Remember the Skift 2023 megatrend forecasting that luxury hospitality will go a step further?
In the U.S., the luxury segment would see both average daily rates and length of stay double by December 2023, compared to January 2022 — from $492 to $854. The average length of stay during the same period is projected to grow from an average 6.66 nights to 12.43 nights, according to short-term rental data provider KeyData.
Looking ahead, The global luxury sector in vacation rentals is expected to be valued at $82 billion by 2031, registering a growth of 13.1 percent this decade (2021-2031).
Vacation rental company Evolve announced in January that it will offer luxury and premium properties in partnership with Homes & Villas by Marriott Benvoy. And, London-based Onefinestay, which specializes in luxury private rentals, launched in New York City with 16 homes, as well as launched a luxury villa collection in Provence, France. There is also speculation that Airbnb is leaning into luxe.
More Is More
Across the pond, London-based hospitality and property management company Altido, which has properties ranging from student accommodations to luxury villas, has started segmented its inventory and launched its “Luxury Collection” earlier this year and will continue to add to it this year.
“Increasing average daily rates is the name of the game,” said Altido CEO William Parry. “We have always aimed to catch the higher-end of the market, which makes much more sense for the economics of the business.”
Altido’s average daily rates for luxury rentals has increased by 19 percent compared to the same time last year in the UK. Parry added that what property managers lose in occupancy, they make up for in higher rates. And during a recession, luxury vacation rentals often act as a shock absorber, in case of a dip in budget stays.
Merilee Karr, founder and CEO of London-based Under The Doormat Group, concurs with the trend but isn’t surprised by it.
“It’s not a surprise,” Karr said. “If anything, interest rates going up means that the wealthy are those who benefit from this, and have more cash to spend. That’s true both in cities and holiday destinations.”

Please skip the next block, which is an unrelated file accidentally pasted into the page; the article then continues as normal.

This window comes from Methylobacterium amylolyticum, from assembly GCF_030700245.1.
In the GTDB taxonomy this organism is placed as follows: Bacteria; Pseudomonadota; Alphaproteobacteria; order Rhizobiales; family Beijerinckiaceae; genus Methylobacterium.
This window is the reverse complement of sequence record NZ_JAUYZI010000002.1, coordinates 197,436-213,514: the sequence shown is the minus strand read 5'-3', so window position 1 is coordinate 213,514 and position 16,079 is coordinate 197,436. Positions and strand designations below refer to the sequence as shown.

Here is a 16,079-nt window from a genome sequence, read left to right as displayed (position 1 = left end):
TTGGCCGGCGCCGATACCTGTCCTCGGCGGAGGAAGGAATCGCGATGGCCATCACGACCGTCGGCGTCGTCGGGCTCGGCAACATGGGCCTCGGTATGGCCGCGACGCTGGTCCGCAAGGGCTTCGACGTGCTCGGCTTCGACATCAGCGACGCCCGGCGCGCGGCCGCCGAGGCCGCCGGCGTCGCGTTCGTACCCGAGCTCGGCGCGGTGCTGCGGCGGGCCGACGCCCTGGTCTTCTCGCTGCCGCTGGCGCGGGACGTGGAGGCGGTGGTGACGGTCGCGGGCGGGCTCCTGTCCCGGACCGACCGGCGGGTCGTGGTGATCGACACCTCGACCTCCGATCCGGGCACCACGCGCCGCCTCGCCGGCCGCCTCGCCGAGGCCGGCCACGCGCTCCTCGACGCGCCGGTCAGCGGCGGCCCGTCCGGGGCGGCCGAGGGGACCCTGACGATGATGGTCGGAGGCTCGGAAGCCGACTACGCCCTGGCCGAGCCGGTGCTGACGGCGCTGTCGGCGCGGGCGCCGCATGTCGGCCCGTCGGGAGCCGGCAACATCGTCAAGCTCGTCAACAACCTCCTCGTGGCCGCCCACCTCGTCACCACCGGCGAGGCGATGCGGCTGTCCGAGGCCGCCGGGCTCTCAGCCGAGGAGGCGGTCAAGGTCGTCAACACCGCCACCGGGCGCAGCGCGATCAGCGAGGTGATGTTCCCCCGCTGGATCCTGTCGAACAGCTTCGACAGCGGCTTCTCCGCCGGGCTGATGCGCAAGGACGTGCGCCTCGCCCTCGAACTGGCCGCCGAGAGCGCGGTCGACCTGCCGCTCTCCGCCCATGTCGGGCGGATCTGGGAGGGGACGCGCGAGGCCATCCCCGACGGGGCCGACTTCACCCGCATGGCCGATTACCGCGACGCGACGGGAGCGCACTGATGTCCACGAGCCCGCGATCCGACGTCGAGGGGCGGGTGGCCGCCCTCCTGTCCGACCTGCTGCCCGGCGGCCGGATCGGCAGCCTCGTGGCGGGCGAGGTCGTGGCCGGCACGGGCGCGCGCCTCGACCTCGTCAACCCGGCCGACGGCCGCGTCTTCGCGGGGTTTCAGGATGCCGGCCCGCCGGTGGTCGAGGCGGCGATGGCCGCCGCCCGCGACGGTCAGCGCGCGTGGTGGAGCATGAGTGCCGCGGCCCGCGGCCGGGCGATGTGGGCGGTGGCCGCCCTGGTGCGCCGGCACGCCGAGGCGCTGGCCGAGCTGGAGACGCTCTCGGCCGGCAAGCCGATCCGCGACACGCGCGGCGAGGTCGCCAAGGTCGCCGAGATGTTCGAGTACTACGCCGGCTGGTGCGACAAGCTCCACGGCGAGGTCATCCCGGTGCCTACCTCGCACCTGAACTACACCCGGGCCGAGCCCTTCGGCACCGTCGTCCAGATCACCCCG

Unique or “experiential stays” that are often old, family-owned estates or second homes owned by the wealthy may not serve as the primary income for owners, but in a downturn, upkeep can get expensive.
It’s Spelled “Rich-cession“
And there’s a reason for that.
When the world was fighting a pandemic, there was a new billionaire every 17 hours — making 2020 a record-setting year for the world’s wealthiest.
There were 500 new billionaires in 2021 with a net worth of at least a billion dollars. Even so, the cost of living extremely well index, calculated by Forbes, was up seven percent in 2022, it was still less than the consumer price index, which stood at 8.3 percent.
“We see both supply and demand are increasing in the luxury segment,” said Marcus Rader, co-founder and CEO of Hostaway, a vacation rental software and channel manager. “People who have the means for luxury travel and can work remotely have more money available for it.”
The median nightly rate for luxury rentals went up from $1473 to $1537 in 2022, as per Hostaway’s data, which predominantly covers the U.S. market. And so did occupancy rates and length of stay which rose by four percent and eight percent respectively. Saber Kordestanchi, co-founder of Hostaway, said that it’s unusual for all three parameters to rise.
“We usually see a dip in prices if occupancies and lengths of stay are up or vice versa. But in the luxury segment, all three are on the rise,” Kordestanchi said.
He also pointed out that some of the new destinations seeing a heavy concentration of luxury homes are the UAE, Mexico, Colombia, The United States of America, Caribbean islands, and New Zealand.
And Dustin Abney, CEO of Portoro, a property management company for premium vacation rentals, thinks this is just the beginning. He sees a lot of investors interested in buying second homes to serve exclusively as luxury rentals.
“People are buying expecting that prices will go up,” Abney said. “Investors are cash heavy because the market is down, and there are good deals we’ve seen come up, while rental demand is also high — this is drawing the interest among institutional investors who are building or buying to rent.”
Experience Over Expense
Investors, who are often also consumers, often define the trend. A beachfront property owned by a high networth individual who has outsourced its management, can top off high-end hotels’ hospitality with privacy, space and a personalised concierge service.
“It will be hard for [luxury vacation rentals] us to displace hotels in terms of inventory,” said Zachary Tombley, founder of Black Swan Holdings, which owns and operates apartment-style luxury accommodations. “But people are interested in having private spaces. They don’t want to pay a lot of money for small rooms, and shared amenities.”
This is probably why poolside cabanas at resorts are reportedly more expensive than rooms.
But history shows that even the luxury market is susceptible to a decline. Take the global personal luxury market for instance, which retreated nearly 10 percent from $172 billion in 2007 to bottom out at $157 billion in 2009, according to Bain’s luxury study.
Affluent spending is directly proportional to consumer sentiment — not how much money people have but, how much money they feel they have. And the steepest drop in consumer sentiment was among high-income consumers, a McKinsey study found. “A group that frequently traded up to more-expensive products and brands in 2020 and 2021 but that might soon moderate what it buys.”